The Sundance Film Festival has earned its reputation as a place where dreams can come true, especially when it comes to passion projects that filmmakers have spent years trying to get made. That’s certainly the case with Nate Parker’s The Birth of a Nation, a film he wrote, produced, directed, and starred in.
When he first began developing this film about Nat Turner, the Virginia slave who led a slave rebellion against their white masters in 1831, Parker was virtually unknown as an actor. Seven years later, The Birth of a Nation was all the talk of Sundance and deservedly so. This isn’t because the picture is particularly groundbreaking as a film about the slavery-riddled South, but because it’s an impressive directorial debut by a talented actor.
After opening on Nat as a boy being praised by an African shaman, we watch young Nat playing with a white child named Samuel, the future master of the plantation, and being taken in by Samuel’s mother (Penelope Ann Miller), who teaches the boy to read—mainly to show him off during church sermons. Nat’s time in the main house doesn’t last long as he’s sent out to pick cotton. But decades later, he’s still preaching to the slaves and earning a reputation as someone who can keep the workers satisfied despite their mistreatment.
While the film shares the Birth of a Nation title with D.W. Griffith’s 100-year-old film about the KKK, that’s all it shares—almost as if Parker wanted to reclaim the said title for his own forefathers.
It’s also hard not to be immediately reminded of the 2013 Best Picture winner, 12 Years a Slave, as you watch Parker’s film, which tries to remain just as truthful in its depiction of the brutality suffered by slaves. That said, Parker’s film is more in line with Steven Spielberg’s The Color Purple, being a straight-forward biopic told in a fairly linear way during its first hour or so.
Parker has proven himself to be an actor-worth-watching from his roles in Denzel Washington’s The Great Debaters and others, although his performance as Nat Turner doesn’t feel as particularly revelatory as his earlier ones. Maybe the added pressures of directing/producing made it harder to focus as a thespian. It’s a fine performance but not always up to the material.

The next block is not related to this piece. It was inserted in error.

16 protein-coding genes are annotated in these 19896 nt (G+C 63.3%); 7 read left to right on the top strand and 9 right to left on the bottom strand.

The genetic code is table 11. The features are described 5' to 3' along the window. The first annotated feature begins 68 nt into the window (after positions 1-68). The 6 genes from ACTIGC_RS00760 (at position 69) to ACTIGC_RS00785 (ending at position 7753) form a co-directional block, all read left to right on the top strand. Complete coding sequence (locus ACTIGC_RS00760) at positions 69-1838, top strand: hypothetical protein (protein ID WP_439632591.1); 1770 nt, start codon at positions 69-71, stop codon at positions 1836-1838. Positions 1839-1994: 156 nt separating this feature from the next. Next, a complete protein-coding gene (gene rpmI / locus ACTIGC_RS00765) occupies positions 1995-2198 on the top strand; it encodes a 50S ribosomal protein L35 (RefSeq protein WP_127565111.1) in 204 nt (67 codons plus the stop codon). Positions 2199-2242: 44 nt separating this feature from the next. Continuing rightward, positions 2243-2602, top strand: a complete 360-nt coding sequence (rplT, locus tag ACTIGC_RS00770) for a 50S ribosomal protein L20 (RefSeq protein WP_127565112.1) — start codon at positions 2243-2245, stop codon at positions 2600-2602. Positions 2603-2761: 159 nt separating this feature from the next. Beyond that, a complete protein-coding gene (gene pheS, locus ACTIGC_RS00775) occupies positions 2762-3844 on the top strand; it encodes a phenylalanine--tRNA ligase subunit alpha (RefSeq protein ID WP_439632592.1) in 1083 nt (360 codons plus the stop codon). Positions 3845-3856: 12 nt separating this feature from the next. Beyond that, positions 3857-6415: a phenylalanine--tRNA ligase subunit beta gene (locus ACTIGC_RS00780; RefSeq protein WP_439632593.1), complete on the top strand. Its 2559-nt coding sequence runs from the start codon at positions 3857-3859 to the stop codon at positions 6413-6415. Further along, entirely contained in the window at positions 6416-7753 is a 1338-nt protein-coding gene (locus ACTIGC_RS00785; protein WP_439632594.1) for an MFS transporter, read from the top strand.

Parker casts wisely around him though with Armie Hammer giving a particularly strong performance as Nat’s relatively kind master Sam Turner (all grown up); it’s a very different role for the gallant Hammer than what he’s played in the past. Parker also finds a great discovery in Aja Naomi King as Nat’s wife Cherry, but The Birth of a Nation always feels more like it’s about the ensemble in the story than about any of the individual performances.
If you don’t know the story of Nat Turner then the last act turn might take you by surprise and even shock you. It certainly seems warranted that Nat would want to do something about the injustices he’s experienced first-hand, but it’s still jarring to see a man of God turning to violence in the way he does. That last act is what makes the film so powerful, especially when it builds to a courtyard face-off between Nat’s rebellion and the men led by Jackie Earle Haley, who have proven to be a nasty thorn in Nat’s side since childhood.
There’s quite a bit that sets Nate Parker’s The Birth of a Nation apart from other equally powerful films about slavery, but more than anything, it’s having a chance to watch the transition of a talented actor into a bonafide filmmaker with a clear vision that piques one’s curiosity of where Parker might go from here.